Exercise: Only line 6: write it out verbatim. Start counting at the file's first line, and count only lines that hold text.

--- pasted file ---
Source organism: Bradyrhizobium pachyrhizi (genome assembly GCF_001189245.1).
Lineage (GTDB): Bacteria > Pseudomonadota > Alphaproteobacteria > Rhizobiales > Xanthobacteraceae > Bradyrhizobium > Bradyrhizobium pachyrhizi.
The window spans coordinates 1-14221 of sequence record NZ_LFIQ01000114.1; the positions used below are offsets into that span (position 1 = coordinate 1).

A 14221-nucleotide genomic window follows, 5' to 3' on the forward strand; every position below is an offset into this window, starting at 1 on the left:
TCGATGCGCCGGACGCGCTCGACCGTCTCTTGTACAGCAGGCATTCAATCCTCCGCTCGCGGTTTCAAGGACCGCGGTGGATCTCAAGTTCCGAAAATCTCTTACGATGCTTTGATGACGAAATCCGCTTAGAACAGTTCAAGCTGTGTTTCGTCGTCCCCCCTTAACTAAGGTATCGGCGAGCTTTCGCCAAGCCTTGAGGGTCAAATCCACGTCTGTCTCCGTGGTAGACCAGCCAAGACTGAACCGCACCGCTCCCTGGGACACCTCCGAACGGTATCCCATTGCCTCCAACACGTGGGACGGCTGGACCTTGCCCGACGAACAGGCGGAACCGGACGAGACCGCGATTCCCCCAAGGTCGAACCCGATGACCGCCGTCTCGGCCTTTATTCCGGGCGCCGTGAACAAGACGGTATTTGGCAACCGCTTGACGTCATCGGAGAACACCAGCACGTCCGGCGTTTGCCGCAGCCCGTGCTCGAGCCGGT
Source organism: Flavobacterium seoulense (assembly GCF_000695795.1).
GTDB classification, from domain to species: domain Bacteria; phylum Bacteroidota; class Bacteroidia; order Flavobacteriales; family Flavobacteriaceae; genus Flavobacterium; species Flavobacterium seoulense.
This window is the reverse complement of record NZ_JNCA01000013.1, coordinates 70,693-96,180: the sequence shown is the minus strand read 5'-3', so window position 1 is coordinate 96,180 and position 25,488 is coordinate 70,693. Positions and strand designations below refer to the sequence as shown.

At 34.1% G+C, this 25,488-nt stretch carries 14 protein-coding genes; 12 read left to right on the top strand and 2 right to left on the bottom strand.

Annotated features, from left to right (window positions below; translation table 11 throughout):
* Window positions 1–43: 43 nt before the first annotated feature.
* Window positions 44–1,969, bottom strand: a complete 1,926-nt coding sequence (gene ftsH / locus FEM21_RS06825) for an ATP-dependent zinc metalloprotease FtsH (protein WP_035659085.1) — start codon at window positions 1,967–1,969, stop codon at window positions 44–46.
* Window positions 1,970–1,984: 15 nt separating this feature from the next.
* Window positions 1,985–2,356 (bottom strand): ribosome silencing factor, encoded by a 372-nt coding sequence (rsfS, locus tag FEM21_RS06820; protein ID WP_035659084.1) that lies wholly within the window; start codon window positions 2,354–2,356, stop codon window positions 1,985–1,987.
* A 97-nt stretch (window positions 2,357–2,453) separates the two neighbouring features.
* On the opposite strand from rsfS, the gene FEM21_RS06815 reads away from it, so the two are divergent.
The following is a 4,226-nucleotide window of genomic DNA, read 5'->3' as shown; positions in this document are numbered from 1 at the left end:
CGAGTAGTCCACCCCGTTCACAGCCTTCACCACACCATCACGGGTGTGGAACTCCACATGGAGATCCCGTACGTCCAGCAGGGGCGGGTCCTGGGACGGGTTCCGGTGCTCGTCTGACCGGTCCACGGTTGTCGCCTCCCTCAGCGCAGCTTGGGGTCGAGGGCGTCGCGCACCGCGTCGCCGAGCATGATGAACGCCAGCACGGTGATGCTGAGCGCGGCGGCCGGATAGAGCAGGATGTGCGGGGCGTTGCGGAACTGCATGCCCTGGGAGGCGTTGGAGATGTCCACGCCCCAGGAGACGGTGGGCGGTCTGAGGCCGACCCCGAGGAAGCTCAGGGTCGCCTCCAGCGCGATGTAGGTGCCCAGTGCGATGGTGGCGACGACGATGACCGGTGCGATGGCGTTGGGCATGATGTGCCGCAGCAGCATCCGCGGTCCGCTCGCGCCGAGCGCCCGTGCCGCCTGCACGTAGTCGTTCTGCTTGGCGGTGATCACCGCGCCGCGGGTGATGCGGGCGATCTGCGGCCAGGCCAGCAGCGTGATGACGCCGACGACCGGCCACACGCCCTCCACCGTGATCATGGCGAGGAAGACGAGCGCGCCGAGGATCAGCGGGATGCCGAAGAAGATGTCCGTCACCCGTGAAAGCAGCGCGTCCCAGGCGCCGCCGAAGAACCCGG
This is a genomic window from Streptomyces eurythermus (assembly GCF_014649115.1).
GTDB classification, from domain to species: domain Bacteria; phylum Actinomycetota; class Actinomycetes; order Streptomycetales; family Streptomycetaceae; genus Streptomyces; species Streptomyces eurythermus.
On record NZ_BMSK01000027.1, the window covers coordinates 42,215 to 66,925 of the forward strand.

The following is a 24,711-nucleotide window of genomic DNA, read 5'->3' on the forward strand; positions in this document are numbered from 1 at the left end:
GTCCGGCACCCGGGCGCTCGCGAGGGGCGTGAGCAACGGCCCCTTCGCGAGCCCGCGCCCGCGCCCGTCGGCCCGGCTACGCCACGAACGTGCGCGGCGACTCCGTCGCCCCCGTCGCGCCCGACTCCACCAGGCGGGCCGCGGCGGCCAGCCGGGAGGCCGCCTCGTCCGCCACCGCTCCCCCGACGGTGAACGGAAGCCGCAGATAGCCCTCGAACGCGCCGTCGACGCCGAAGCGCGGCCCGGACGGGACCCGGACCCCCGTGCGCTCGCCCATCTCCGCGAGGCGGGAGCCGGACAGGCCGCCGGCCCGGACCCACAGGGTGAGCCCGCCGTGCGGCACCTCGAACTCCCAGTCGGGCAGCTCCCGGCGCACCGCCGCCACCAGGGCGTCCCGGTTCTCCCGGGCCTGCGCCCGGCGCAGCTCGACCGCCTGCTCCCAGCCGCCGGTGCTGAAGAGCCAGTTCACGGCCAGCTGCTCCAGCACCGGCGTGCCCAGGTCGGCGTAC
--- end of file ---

Source organism: Flavobacterium seoulense (assembly GCF_000695795.1).